Lori Nix’s Photographs Of Danger And Disaster Are Actually Miniature Worlds Painstakingly Made By Hand

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In her ongoing series “The City,” photographer Lori Nix creates incredibly detailed scenes by hand in miniature, then photographs them. The result is an amazing collection forecasting scenes of danger and disaster. The pictures share some commonalities with Matthew Christopher’s “Abandoned America,” recently covered on b/d, but instead of finding places that have been left behind, Nix constructs them.

“In my newest body of work ‘The City’ I have imagined a city of our future, where something either natural or as the result of mankind, has emptied the city of it’s human inhabitants. Art museums, Broadway theaters, laundromats and bars no longer function. The walls are deteriorating, the ceilings are falling in, the structures barely stand, yet Mother Nature is slowly taking them over. These spaces are filled with flora, fauna and insects, reclaiming what was theirs before man’s encroachment. I am afraid of what the future holds if we do not change our ways regarding the climate, but at the same time I am fascinated by what a changing world can bring.”

The images are classically composed, with a balance of color and space. Even once the viewer is told that these are dioramas, it’s difficult to believe. The intricate details, realistic lighting, and cohesive scale make them absolutely lifelike.

“My scenes can be as small as 50×60 centimeters and as large as 182 centimeters in diameter. It takes approximately seven months to build and photograph a scene. I build it for one angle of view and never move my camera from that spot. I will change the lighting, the placement of the objects and re-shoot until I’m fully satisfied with the results.”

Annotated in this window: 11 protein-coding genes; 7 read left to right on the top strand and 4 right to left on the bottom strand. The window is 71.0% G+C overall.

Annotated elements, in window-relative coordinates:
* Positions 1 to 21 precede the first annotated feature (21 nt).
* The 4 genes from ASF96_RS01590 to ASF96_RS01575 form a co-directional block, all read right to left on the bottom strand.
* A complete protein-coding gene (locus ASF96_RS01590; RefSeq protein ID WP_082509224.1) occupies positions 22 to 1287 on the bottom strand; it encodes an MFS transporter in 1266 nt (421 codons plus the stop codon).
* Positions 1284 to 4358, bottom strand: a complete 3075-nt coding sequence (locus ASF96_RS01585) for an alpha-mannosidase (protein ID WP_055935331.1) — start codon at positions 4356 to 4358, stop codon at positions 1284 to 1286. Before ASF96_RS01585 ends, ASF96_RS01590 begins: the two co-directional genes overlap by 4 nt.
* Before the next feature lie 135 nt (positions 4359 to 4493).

Nix’s apocalyptic visions are both familiar and fantastic. She presents a world on a tabletop that is beautiful and alarming.

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Discarded Old Books Turned Into Artworks Featuring Miniature Copper Paintings

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American artist Joseph Decamillis breaths second life to old discarded books by inserting miniature illuminated into their covers. Postage stamp-sized artworks are done on copper plates and placed in carved niches. Decamillis’ works turn two-dimensional book covers into exquisite spatial collages.

“As a painter of miniatures on copper, Joe found old books the perfect match to narrate and contain his exquisite illuminated images. <…> Carving niches into old books emphasized the storytelling nature of the work.”

Combining the inscribed meanings of a book with his whimsical paintings, Decamillis constructs new discourses between book cover’s inherent text, oil-painted imagery, carefully selected text additions and the viewer. To create his trademark miniatures, Decamillis uses brushes with no more than three hairs each. After finishing the piece, the book is sealed to never be opened again.

All books featured in the “Miniature Paintings In Altered Books” series are real, mostly found in libraries, bought at thrift store bargains or given by family and friends. In this project, Decamillis was able to unite his passion for books with self-taught skills of oil painting and collage. Artist claims to often research the books before altering to find potential monetary or historical value. (via Messy Nessy Chic)

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Dollhouse Scale Rooms By Leanne Eisen Miniaturize Sex Trade Spaces

Leanne Eisen - Play

Leanne Eisen - Play

Leanne Eisen - Play

The world of dollhouse miniatures is dominated by sweet structures with period-perfect furniture and impossibly tiny accessories. Leanne Eisen subverts all expectations with “Play” her photo series of 1/12th scale brothel, strip club and other sex trade sites. Eisen makes the pieces of these meticulously detailed scenes herself, having found difficulty in sourcing ready-made miniature condoms, porn magazines and sex toys. The spaces have a seedy, disreputable air enhanced by the details—a used washcloth hangs haphazardly over the sink, sequined shoes are abandoned on the strip club stage, and a forest of egg timers sits under posted house rules. Although Eisen had not been in an actual brothel, she researched films, documentaries, books, and photographs to create her voyeuristic spaces.